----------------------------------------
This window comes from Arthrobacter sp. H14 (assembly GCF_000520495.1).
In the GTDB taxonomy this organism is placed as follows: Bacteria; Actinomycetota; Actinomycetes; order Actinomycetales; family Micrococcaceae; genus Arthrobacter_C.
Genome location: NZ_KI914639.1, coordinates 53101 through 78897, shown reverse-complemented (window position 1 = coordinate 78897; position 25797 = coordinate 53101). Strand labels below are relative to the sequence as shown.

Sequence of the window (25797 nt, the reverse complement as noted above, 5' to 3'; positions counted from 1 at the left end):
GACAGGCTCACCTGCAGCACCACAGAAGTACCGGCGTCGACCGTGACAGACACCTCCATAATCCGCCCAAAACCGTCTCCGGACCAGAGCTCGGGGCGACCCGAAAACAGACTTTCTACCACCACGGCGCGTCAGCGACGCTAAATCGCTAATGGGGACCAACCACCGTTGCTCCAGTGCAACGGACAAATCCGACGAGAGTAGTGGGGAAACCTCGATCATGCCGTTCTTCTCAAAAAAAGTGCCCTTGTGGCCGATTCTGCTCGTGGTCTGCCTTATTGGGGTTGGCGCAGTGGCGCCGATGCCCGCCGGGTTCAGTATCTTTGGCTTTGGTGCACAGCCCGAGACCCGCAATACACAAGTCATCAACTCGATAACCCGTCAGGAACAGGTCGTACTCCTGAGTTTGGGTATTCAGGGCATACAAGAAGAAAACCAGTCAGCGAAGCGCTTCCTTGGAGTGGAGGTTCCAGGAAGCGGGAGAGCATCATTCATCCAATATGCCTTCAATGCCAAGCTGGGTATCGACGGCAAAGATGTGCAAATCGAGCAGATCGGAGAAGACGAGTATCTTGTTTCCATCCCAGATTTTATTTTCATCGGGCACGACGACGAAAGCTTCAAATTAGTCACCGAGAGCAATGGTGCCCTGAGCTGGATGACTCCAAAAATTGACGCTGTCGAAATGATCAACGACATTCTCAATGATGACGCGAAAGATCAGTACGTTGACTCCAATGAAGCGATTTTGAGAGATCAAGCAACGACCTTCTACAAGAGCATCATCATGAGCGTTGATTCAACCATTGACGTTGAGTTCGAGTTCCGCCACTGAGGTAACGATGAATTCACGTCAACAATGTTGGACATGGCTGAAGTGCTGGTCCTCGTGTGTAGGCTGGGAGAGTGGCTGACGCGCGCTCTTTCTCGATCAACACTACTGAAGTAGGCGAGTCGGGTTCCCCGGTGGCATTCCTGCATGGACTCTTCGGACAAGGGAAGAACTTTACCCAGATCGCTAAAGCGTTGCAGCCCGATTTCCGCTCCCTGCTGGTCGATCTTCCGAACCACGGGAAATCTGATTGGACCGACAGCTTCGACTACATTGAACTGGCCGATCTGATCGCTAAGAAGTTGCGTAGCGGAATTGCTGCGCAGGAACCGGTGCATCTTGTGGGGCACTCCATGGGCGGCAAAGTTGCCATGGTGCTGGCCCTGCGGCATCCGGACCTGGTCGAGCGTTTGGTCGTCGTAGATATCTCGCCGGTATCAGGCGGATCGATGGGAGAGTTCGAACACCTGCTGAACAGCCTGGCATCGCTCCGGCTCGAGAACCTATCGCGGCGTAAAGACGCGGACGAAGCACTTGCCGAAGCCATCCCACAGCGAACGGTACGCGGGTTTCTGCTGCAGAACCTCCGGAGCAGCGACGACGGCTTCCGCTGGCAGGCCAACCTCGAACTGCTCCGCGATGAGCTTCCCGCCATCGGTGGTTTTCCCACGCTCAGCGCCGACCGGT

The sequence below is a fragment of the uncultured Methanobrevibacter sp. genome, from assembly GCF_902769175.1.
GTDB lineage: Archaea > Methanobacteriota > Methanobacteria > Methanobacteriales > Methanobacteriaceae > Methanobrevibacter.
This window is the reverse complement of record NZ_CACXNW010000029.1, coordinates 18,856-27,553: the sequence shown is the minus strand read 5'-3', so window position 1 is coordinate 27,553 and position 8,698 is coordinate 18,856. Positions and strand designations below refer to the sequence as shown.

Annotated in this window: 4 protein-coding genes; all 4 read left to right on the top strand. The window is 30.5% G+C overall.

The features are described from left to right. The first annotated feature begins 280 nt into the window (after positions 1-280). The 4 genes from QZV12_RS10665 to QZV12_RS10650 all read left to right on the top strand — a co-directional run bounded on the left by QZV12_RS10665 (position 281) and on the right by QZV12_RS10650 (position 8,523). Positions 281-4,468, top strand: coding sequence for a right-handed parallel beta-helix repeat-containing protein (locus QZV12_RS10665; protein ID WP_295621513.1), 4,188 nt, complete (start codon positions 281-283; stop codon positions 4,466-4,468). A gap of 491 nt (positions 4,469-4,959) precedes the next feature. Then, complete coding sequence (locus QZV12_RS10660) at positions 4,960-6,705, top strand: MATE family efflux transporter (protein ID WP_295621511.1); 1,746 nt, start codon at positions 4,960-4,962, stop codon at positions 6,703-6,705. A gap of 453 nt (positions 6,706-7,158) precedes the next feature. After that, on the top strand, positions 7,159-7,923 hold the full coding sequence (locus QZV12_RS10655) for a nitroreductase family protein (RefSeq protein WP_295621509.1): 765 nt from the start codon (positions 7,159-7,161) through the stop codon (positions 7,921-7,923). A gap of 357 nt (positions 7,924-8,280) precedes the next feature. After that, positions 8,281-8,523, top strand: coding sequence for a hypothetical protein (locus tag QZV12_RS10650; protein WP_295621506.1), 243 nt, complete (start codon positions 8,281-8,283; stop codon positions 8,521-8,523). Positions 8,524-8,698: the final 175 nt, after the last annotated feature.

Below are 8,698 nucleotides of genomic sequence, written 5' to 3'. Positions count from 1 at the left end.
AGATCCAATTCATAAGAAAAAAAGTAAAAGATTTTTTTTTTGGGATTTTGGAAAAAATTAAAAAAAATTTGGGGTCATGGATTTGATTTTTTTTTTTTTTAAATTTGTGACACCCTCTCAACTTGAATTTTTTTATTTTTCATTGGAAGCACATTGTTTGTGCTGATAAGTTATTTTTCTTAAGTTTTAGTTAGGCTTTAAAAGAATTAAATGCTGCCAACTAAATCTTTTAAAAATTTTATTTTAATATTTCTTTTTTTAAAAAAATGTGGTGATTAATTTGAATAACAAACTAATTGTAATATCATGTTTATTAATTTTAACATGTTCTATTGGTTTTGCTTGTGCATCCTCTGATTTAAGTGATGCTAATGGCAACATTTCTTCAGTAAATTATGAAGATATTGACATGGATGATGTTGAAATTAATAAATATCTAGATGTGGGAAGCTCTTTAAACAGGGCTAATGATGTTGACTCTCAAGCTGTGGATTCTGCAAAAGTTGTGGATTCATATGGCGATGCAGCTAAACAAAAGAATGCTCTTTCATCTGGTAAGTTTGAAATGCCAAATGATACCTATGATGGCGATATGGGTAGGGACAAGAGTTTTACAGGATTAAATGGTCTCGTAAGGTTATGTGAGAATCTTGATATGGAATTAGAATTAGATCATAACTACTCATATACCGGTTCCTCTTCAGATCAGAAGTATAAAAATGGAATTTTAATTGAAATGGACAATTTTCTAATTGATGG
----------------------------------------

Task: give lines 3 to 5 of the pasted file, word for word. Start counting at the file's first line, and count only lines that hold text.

Genome location: NZ_KI914639.1, coordinates 53101 through 78897, shown reverse-complemented (window position 1 = coordinate 78897; position 25797 = coordinate 53101). Strand labels below are relative to the sequence as shown.

Sequence of the window (25797 nt, the reverse complement as noted above, 5' to 3'; positions counted from 1 at the left end):
GACAGGCTCACCTGCAGCACCACAGAAGTACCGGCGTCGACCGTGACAGACACCTCCATAATCCGCCCAAAACCGTCTCCGGACCAGAGCTCGGGGCGACCCGAAAACAGACTTTCTACCACCACGGCGCGTCAGCGACGCTAAATCGCTAATGGGGACCAACCACCGTTGCTCCAGTGCAACGGACAAATCCGACGAGAGTAGTGGGGAAACCTCGATCATGCCGTTCTTCTCAAAAAAAGTGCCCTTGTGGCCGATTCTGCTCGTGGTCTGCCTTATTGGGGTTGGCGCAGTGGCGCCGATGCCCGCCGGGTTCAGTATCTTTGGCTTTGGTGCACAGCCCGAGACCCGCAATACACAAGTCATCAACTCGATAACCCGTCAGGAACAGGTCGTACTCCTGAGTTTGGGTATTCAGGGCATACAAGAAGAAAACCAGTCAGCGAAGCGCTTCCTTGGAGTGGAGGTTCCAGGAAGCGGGAGAGCATCATTCATCCAATATGCCTTCAATGCCAAGCTGGGTATCGACGGCAAAGATGTGCAAATCGAGCAGATCGGAGAAGACGAGTATCTTGTTTCCATCCCAGATTTTATTTTCATCGGGCACGACGACGAAAGCTTCAAATTAGTCACCGAGAGCAATGGTGCCCTGAGCTGGATGACTCCAAAAATTGACGCTGTCGAAATGATCAACGACATTCTCAATGATGACGCGAAAGATCAGTACGTTGACTCCAATGAAGCGATTTTGAGAGATCAAGCAACGACCTTCTACAAGAGCATCATCATGAGCGTTGATTCAACCATTGACGTTGAGTTCGAGTTCCGCCACTGAGGTAACGATGAATTCACGTCAACAATGTTGGACATGGCTGAAGTGCTGGTCCTCGTGTGTAGGCTGGGAGAGTGGCTGACGCGCGCTCTTTCTCGATCAACACTACTGAAGTAGGCGAGTCGGGTTCCCCGGTGGCATTCCTGCATGGACTCTTCGGACAAGGGAAGAACTTTACCCAGATCGCTAAAGCGTTGCAGCCCGATTTCCGCTCCCTGCTGGTCGATCTTCCGAACCACGGGAAATCTGATTGGACCGACAGCTTCGACTACATTGAACTGGCCGATCTGATCGCTAAGAAGTTGCGTAGCGGAATTGCTGCGCAGGAACCGGTGCATCTTGTGGGGCACTCCATGGGCGGCAAAGTTGCCATGGTGCTGGCCCTGCGGCATCCGGACCTGGTCGAGCGTTTGGTCGTCGTAGATATCTCGCCGGTATCAGGCGGATCGATGGGAGAGTTCGAACACCTGCTGAACAGCCTGGCATCGCTCCGGCTCGAGAACCTATCGCGGCGTAAAGACGCGGACGAAGCACTTGCCGAAGCCATCCCACAGCGAACGGTACGCGGGTTTCTGCTGCAGAACCTCCGGAGCAGCGACGACGGCTTCCGCTGGCAGGCCAACCTCGAACTGCTCCGCGATGAGCTTCCCGCCATCGGTGGTTTTCCCACGCTCAGCGCCGACCGGT